My book about test taking strategies gives you two examples of how to answer an essay question when you don't know anything about the answer.


Multiple Choice


Trick Questions: MC exams are too easy. You don't have to think of the right answer - only recognise it when you see it. So examiners always include several trick questions to prevent you getting 100% with your test taking strategies.

Photographic memory for test taking: you can pass if you remember well, without understanding anything. Your knowledge will be completely useless, but you will have passed.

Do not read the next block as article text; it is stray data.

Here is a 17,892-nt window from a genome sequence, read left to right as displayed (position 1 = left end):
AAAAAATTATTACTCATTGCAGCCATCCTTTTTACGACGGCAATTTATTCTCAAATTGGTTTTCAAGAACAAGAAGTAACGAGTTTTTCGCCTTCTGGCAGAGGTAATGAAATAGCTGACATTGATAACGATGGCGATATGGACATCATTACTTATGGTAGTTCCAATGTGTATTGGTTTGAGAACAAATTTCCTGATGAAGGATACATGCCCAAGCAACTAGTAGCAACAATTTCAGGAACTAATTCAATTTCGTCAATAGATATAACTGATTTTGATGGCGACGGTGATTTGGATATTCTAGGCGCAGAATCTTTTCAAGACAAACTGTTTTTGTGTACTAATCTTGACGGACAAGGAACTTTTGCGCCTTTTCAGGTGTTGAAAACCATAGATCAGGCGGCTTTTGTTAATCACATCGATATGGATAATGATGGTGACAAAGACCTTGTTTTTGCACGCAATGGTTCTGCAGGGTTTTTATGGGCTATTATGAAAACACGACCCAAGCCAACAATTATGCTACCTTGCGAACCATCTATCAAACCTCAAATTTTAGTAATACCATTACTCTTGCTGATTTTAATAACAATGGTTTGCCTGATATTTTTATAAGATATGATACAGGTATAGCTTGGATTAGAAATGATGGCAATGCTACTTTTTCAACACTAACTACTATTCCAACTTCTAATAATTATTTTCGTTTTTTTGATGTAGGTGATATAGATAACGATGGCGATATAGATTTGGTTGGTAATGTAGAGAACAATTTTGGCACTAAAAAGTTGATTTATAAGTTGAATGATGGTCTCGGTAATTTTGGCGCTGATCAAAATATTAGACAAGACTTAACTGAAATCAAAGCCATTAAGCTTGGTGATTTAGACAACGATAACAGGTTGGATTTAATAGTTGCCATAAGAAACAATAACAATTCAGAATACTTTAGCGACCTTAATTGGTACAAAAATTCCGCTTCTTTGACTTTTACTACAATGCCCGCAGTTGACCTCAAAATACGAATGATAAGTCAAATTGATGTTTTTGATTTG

Chance: if there are 4 alternatives for each answer, you have a 25% chance of passing the paper by answering at random.

Using test taking strategies you can push this chance away up. Remember, you already know at least something about the subject. Use the unfairness in your favour.


I've passed the exam - you haven't


My university classmates used to love making lecturers admit that they didn't know something. Then they would ask "Aren't you supposed to know?" The lecturer would always answer "I've passed the exams - you haven't."

That is the glaring unfairness in test taking. You will probably never use your knowledge again. I passed my calculus test taking. Ten years later I needed to use calculus for the first time. I had forgotten how, so got a student to do the job for me. His test taking was ahead of him!